Objective content is customer viewable, which means it needs to be based on fact or broadly accepted opinions. It needs to be unbiased in order to pass the credibility test. Subjective content is targeted at your trusted partner network and may be shared with the end customer in select instances. Because the subjective content may be disputed by an extreme skeptic, it should be built on conservative, plausible assumptions in order to be defensible. Speculative content is based on experienced opinions and logical projections. However, because the core content is often anecdotal or non-public, it is subject to claims of bias. As such, it should be only be delivered in very carefully crafted messages. Subtle messages that shine a light on a certain topic or that encourage the customer to explore a subject more deeply may be appropriate to convey the point. Simple examples of objective, subjective, and speculative messages are captured below.
The Audience Matters
Another key consideration is the target audience for your competitive claims. I encourage product managers to create bullet-point messages for executives, mid-level managers and architects, as well as staff engineers. Similar to the functionality available in Google Earth, the bullet points should differ only in the level of detail, providing zoomed-out perspectives for senior management and zoomed-in details for front-line staff. I’ve created a sample competitive 3×3 battle chart to illustrate how each category of competitive content intersects with the target audience to create a specific message.
Snacks, Entrees, and Banquets
Finally, competitive content should be packaged and delivered in three different formats:
- Short bullet-point summaries (such as the sample above) that can be quickly leveraged by a sales team in as little as 10 minutes.
- Overview presentations that provide reasonable detail behind the summary claims that a pre-sales engineer can review in 45-60 minutes. Without this level of detail, your sales teams will not have the confidence to be credible and will likely crumble when challenged with an opposing viewpoint.
- A library of detailed evidence supporting each individual claim. Each library item may take 10-15 minutes to digest. In some cases, the customer struggles with accepting the competitive messages you tell them. In such cases, you need to be able to show them the specific detail. In one instance, I claimed that our product could be installed in about two hours, while the main competitor’s product installation took about two weeks. To back up the point, I referenced the competitor’s installation guides. Their installation process had six major steps. Each step had a long checklist of individual tasks. I copied the tasks for each step directly into my internal competitive presentation, giving the sales team hard, actionable data. The first step alone consisted of 41 individual tasks! In another instance that proved quite effective, an engineer created a video of the actual troubleshooting process of a common problem (loss of a network connection). The recording of the terminal session captured all the command line steps required to gather individual pieces of data in order to determine the correct course of action. The video illustrated the difficulty of troubleshooting the multi-layered, distributed solution that was not apparent in the competitor’s high-level product pitch. Both of these examples required a significant investment in order to understand the enemy. But, as Sun Tzu correctly observed, the fact that we knew the enemy very well enabled us to approach every battle without danger.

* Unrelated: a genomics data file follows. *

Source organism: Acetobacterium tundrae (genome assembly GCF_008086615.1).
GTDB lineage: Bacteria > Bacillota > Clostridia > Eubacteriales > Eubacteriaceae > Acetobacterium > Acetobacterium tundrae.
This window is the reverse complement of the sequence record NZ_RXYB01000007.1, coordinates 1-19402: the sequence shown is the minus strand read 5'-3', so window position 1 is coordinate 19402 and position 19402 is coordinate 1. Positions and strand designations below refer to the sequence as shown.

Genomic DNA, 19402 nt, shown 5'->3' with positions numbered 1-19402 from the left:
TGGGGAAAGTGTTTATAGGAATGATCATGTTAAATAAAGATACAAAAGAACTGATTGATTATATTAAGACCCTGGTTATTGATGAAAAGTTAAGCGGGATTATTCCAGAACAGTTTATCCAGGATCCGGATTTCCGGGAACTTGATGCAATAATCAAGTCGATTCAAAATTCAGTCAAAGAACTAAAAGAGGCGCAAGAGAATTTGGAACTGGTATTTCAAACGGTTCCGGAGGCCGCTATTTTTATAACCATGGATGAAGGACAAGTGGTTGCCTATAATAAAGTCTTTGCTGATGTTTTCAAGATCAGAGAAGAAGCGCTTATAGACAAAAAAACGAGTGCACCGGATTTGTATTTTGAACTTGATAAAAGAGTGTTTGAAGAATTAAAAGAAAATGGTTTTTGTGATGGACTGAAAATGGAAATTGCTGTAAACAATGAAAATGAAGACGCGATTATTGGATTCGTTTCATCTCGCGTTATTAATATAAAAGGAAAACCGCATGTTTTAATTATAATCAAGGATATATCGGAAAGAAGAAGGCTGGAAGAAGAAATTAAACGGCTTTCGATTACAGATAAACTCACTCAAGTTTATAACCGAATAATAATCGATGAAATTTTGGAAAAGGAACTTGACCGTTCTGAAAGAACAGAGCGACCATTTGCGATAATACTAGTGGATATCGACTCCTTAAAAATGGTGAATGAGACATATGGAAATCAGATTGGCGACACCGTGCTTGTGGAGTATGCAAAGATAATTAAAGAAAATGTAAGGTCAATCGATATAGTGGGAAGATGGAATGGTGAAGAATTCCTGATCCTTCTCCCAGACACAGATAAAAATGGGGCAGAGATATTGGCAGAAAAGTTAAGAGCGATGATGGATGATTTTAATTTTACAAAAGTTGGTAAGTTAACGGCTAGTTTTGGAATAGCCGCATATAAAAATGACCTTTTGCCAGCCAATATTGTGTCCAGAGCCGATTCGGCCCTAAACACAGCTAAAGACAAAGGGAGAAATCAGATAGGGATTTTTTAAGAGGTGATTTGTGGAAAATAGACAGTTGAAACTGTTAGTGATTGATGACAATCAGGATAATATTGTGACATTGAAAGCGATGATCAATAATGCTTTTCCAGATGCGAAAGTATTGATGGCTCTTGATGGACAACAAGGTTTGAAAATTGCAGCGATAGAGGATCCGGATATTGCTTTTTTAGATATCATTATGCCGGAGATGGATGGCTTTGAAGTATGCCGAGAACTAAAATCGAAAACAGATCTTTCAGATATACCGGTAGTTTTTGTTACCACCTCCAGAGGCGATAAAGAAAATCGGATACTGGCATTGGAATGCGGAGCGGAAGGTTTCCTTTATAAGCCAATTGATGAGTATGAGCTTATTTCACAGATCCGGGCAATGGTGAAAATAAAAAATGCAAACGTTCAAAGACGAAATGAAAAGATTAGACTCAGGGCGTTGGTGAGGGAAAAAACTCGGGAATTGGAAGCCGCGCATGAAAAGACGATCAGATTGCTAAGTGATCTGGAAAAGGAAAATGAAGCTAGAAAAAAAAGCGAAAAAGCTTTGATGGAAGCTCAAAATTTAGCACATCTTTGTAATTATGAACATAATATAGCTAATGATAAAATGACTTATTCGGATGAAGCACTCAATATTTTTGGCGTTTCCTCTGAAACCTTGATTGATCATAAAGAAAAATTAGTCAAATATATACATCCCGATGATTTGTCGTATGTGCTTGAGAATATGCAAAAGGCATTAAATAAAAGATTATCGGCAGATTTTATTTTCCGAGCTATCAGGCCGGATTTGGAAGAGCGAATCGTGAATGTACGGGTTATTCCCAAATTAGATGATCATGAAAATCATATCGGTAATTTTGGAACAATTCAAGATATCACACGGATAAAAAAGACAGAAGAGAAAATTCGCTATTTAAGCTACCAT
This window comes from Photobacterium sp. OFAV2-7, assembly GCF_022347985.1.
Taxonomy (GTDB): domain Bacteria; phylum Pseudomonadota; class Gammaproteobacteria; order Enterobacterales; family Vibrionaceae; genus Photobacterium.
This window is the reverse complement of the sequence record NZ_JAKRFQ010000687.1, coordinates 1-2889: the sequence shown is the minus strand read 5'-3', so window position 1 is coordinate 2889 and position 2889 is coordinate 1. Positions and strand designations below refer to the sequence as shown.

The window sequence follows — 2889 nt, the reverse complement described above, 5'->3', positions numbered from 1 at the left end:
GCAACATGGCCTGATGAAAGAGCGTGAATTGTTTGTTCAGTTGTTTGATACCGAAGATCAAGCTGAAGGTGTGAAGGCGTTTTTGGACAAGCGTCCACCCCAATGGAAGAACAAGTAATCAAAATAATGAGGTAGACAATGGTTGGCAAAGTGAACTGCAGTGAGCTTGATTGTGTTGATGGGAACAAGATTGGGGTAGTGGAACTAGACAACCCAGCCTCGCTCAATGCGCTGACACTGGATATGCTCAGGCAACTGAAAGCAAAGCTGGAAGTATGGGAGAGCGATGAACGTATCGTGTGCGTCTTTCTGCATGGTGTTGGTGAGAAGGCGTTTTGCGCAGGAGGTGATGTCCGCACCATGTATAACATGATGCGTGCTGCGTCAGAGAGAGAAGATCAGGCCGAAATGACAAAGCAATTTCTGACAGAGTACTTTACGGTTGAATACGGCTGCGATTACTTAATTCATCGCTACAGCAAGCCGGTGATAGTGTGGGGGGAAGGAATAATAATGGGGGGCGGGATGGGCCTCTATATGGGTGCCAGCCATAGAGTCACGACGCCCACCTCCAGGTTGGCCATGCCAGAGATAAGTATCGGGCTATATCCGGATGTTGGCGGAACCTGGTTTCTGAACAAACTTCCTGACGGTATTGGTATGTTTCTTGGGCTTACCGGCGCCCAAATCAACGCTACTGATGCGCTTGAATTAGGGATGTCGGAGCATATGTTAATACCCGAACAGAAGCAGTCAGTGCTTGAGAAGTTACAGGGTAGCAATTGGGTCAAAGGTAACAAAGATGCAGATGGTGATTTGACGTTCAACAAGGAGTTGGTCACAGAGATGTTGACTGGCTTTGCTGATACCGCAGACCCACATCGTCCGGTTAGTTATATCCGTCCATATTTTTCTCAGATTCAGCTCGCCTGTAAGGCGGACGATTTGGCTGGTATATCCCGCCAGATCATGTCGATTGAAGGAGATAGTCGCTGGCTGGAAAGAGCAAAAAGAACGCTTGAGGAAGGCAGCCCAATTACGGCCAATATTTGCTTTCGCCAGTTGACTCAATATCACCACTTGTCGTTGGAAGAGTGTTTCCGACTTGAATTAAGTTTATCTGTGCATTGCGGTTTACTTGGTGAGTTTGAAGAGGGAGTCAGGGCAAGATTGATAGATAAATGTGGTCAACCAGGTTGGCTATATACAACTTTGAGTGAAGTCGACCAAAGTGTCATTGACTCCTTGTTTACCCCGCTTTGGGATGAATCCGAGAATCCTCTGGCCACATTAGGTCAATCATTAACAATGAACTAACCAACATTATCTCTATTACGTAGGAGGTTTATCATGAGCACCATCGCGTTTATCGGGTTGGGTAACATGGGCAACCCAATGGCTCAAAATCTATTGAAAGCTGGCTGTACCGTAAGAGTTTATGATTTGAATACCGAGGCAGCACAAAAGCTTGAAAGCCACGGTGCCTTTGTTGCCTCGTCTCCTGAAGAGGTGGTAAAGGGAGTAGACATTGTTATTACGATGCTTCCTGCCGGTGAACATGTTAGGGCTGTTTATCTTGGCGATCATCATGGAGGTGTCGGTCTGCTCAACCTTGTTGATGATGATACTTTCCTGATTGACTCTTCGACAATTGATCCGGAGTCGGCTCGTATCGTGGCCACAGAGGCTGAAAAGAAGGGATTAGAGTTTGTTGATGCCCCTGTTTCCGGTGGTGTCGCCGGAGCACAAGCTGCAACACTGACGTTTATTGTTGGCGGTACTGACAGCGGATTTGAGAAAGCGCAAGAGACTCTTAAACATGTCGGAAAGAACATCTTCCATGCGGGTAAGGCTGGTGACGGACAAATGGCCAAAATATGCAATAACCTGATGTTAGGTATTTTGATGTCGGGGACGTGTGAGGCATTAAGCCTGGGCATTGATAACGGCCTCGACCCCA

The Path to Game Day Sunday
Every football fan understands that games are won by creating a strategic game plan and then executing to that plan. Professional football players and coaches prepare and practice for six days and play for just three hours, one day a week. As Sun Tzu asserted, “every battle is won before it is fought”. Set your company up for success by knowing both yourself and your competitors. Invest the time required to learn your most effective offensive plays as well as defensively counter the opponent’s likely lines of attack. Classify your competitive talking points into objective, subjective and speculative categories in order to help your sales team know how hard to push and how to position each message. By adopting a structured framework for your competitive content, you can avoid reckless street fighting and build effective battle campaigns for your sales force, enabling you to compete strong.